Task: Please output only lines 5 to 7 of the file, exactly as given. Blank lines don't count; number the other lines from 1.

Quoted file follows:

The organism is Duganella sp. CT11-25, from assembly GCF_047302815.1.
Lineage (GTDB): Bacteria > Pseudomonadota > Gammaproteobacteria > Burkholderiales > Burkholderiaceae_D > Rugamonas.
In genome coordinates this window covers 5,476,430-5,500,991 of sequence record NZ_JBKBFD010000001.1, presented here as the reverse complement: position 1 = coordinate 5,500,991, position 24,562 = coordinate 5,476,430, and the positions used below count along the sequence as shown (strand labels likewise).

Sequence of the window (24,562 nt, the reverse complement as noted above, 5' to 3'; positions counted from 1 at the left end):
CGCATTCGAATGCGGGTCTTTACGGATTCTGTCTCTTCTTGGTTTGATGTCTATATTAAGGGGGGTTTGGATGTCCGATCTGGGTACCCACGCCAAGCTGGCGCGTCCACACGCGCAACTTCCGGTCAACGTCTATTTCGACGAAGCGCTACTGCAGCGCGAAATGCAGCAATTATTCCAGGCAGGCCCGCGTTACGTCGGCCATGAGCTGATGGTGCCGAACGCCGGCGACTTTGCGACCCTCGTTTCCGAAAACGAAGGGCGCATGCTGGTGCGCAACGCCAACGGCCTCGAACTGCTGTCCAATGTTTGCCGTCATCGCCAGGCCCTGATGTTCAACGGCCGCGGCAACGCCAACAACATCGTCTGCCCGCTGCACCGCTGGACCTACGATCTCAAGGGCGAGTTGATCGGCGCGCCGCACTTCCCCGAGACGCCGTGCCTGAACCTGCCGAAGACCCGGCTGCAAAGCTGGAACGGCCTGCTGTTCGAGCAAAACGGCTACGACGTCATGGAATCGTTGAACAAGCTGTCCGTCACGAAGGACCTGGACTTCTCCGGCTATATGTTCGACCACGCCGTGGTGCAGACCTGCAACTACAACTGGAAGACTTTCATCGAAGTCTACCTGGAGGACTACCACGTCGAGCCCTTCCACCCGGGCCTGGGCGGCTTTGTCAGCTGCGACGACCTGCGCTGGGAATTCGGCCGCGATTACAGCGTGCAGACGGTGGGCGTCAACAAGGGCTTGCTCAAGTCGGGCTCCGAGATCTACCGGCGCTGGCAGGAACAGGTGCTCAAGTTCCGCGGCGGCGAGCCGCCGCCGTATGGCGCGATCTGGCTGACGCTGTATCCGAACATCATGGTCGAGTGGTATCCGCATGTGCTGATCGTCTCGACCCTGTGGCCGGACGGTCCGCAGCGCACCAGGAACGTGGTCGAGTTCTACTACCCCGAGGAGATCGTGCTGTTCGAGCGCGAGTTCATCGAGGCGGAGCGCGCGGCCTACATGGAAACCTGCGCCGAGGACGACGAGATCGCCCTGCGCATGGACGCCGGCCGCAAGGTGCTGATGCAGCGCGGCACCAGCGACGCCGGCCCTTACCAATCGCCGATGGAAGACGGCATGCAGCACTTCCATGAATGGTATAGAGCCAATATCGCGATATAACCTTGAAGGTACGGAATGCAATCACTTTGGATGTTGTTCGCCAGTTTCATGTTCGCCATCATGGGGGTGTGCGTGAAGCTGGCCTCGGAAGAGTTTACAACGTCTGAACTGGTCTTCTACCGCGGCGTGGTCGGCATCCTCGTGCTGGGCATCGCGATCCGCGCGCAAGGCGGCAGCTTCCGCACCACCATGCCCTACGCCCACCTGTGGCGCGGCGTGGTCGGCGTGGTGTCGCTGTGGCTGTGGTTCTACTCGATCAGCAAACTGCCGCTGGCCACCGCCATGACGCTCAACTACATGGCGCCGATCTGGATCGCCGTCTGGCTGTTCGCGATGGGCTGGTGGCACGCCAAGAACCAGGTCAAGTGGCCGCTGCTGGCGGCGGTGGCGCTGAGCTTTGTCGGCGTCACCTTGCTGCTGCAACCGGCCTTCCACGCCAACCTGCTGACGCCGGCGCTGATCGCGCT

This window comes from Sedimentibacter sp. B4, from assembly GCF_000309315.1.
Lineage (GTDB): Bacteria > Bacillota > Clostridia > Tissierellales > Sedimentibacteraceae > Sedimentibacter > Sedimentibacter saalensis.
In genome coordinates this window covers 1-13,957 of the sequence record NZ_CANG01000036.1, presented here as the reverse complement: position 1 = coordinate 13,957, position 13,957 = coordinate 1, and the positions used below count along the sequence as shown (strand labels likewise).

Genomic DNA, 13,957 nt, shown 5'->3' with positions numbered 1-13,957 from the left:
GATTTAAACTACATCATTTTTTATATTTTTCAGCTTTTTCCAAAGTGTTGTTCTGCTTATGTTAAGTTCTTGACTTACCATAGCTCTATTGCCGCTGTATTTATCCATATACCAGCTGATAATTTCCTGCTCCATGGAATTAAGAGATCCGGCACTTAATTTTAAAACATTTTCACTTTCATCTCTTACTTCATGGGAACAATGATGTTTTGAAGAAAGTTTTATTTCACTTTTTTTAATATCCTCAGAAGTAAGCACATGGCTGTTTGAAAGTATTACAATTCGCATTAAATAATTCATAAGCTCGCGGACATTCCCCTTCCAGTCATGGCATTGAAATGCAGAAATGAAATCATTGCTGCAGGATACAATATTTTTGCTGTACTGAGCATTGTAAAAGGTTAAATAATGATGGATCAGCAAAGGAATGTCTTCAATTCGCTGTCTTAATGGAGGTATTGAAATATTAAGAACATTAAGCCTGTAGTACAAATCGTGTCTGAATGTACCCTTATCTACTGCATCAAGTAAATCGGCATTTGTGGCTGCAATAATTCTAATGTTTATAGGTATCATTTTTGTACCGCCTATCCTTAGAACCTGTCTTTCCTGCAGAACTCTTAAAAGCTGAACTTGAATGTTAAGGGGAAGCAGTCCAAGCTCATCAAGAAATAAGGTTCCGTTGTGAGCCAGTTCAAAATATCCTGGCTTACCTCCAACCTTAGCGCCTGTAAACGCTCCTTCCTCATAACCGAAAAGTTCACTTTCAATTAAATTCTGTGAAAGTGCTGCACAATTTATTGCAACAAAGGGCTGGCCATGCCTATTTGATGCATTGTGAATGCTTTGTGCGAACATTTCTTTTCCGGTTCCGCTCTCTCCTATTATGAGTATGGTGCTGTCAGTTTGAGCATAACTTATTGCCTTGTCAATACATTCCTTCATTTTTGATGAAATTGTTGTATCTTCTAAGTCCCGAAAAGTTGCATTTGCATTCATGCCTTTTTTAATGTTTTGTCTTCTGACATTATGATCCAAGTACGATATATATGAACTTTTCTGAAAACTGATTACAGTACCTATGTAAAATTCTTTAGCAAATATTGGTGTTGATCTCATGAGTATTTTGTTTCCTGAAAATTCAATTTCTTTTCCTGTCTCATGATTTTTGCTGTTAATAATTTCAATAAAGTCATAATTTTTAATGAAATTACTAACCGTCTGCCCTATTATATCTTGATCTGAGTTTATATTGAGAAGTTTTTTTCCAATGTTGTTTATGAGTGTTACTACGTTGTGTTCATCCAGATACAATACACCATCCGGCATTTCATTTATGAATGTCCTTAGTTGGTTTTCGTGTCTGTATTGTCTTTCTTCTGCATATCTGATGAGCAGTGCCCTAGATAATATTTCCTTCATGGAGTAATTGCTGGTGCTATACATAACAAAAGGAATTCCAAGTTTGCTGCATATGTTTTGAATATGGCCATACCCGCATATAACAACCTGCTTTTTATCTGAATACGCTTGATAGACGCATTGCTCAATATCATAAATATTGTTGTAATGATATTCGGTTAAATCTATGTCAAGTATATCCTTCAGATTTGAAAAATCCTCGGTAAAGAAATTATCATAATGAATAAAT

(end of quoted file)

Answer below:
CGCATTCGAATGCGGGTCTTTACGGATTCTGTCTCTTCTTGGTTTGATGTCTATATTAAGGGGGGTTTGGATGTCCGATCTGGGTACCCACGCCAAGCTGGCGCGTCCACACGCGCAACTTCCGGTCAACGTCTATTTCGACGAAGCGCTACTGCAGCGCGAAATGCAGCAATTATTCCAGGCAGGCCCGCGTTACGTCGGCCATGAGCTGATGGTGCCGAACGCCGGCGACTTTGCGACCCTCGTTTCCGAAAACGAAGGGCGCATGCTGGTGCGCAACGCCAACGGCCTCGAACTGCTGTCCAATGTTTGCCGTCATCGCCAGGCCCTGATGTTCAACGGCCGCGGCAACGCCAACAACATCGTCTGCCCGCTGCACCGCTGGACCTACGATCTCAAGGGCGAGTTGATCGGCGCGCCGCACTTCCCCGAGACGCCGTGCCTGAACCTGCCGAAGACCCGGCTGCAAAGCTGGAACGGCCTGCTGTTCGAGCAAAACGGCTACGACGTCATGGAATCGTTGAACAAGCTGTCCGTCACGAAGGACCTGGACTTCTCCGGCTATATGTTCGACCACGCCGTGGTGCAGACCTGCAACTACAACTGGAAGACTTTCATCGAAGTCTACCTGGAGGACTACCACGTCGAGCCCTTCCACCCGGGCCTGGGCGGCTTTGTCAGCTGCGACGACCTGCGCTGGGAATTCGGCCGCGATTACAGCGTGCAGACGGTGGGCGTCAACAAGGGCTTGCTCAAGTCGGGCTCCGAGATCTACCGGCGCTGGCAGGAACAGGTGCTCAAGTTCCGCGGCGGCGAGCCGCCGCCGTATGGCGCGATCTGGCTGACGCTGTATCCGAACATCATGGTCGAGTGGTATCCGCATGTGCTGATCGTCTCGACCCTGTGGCCGGACGGTCCGCAGCGCACCAGGAACGTGGTCGAGTTCTACTACCCCGAGGAGATCGTGCTGTTCGAGCGCGAGTTCATCGAGGCGGAGCGCGCGGCCTACATGGAAACCTGCGCCGAGGACGACGAGATCGCCCTGCGCATGGACGCCGGCCGCAAGGTGCTGATGCAGCGCGGCACCAGCGACGCCGGCCCTTACCAATCGCCGATGGAAGACGGCATGCAGCACTTCCATGAATGGTATAGAGCCAATATCGCGATATAACCTTGAAGGTACGGAATGCAATCACTTTGGATGTTGTTCGCCAGTTTCATGTTCGCCATCATGGGGGTGTGCGTGAAGCTGGCCTCGGAAGAGTTTACAACGTCTGAACTGGTCTTCTACCGCGGCGTGGTCGGCATCCTCGTGCTGGGCATCGCGATCCGCGCGCAAGGCGGCAGCTTCCGCACCACCATGCCCTACGCCCACCTGTGGCGCGGCGTGGTCGGCGTGGTGTCGCTGTGGCTGTGGTTCTACTCGATCAGCAAACTGCCGCTGGCCACCGCCATGACGCTCAACTACATGGCGCCGATCTGGATCGCCGTCTGGCTGTTCGCGATGGGCTGGTGGCACGCCAAGAACCAGGTCAAGTGGCCGCTGCTGGCGGCGGTGGCGCTGAGCTTTGTCGGCGTCACCTTGCTGCTGCAACCGGCCTTCCACGCCAACCTGCTGACGCCGGCGCTGATCGCGCT

This window comes from Sedimentibacter sp. B4, from assembly GCF_000309315.1.
Lineage (GTDB): Bacteria > Bacillota > Clostridia > Tissierellales > Sedimentibacteraceae > Sedimentibacter > Sedimentibacter saalensis.